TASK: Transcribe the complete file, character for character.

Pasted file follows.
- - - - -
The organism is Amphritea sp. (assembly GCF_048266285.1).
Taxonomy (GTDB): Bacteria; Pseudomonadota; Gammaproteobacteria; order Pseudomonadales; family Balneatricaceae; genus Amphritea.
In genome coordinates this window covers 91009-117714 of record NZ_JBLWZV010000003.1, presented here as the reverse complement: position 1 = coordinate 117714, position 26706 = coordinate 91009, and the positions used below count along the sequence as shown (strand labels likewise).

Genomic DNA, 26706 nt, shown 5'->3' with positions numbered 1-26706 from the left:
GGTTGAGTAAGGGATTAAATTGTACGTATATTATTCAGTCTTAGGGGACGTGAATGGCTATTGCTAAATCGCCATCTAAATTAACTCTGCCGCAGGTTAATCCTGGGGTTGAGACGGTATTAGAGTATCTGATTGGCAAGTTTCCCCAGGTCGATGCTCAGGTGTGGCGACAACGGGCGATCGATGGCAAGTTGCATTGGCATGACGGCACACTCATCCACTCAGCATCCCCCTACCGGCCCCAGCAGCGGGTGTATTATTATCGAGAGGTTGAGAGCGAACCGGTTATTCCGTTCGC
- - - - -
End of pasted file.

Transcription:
The organism is Amphritea sp. (assembly GCF_048266285.1).
Taxonomy (GTDB): Bacteria; Pseudomonadota; Gammaproteobacteria; order Pseudomonadales; family Balneatricaceae; genus Amphritea.
In genome coordinates this window covers 91009-117714 of record NZ_JBLWZV010000003.1, presented here as the reverse complement: position 1 = coordinate 117714, position 26706 = coordinate 91009, and the positions used below count along the sequence as shown (strand labels likewise).

Genomic DNA, 26706 nt, shown 5'->3' with positions numbered 1-26706 from the left:
GGTTGAGTAAGGGATTAAATTGTACGTATATTATTCAGTCTTAGGGGACGTGAATGGCTATTGCTAAATCGCCATCTAAATTAACTCTGCCGCAGGTTAATCCTGGGGTTGAGACGGTATTAGAGTATCTGATTGGCAAGTTTCCCCAGGTCGATGCTCAGGTGTGGCGACAACGGGCGATCGATGGCAAGTTGCATTGGCATGACGGCACACTCATCCACTCAGCATCCCCCTACCGGCCCCAGCAGCGGGTGTATTATTATCGAGAGGTTGAGAGCGAACCGGTTATTCCGTTCGC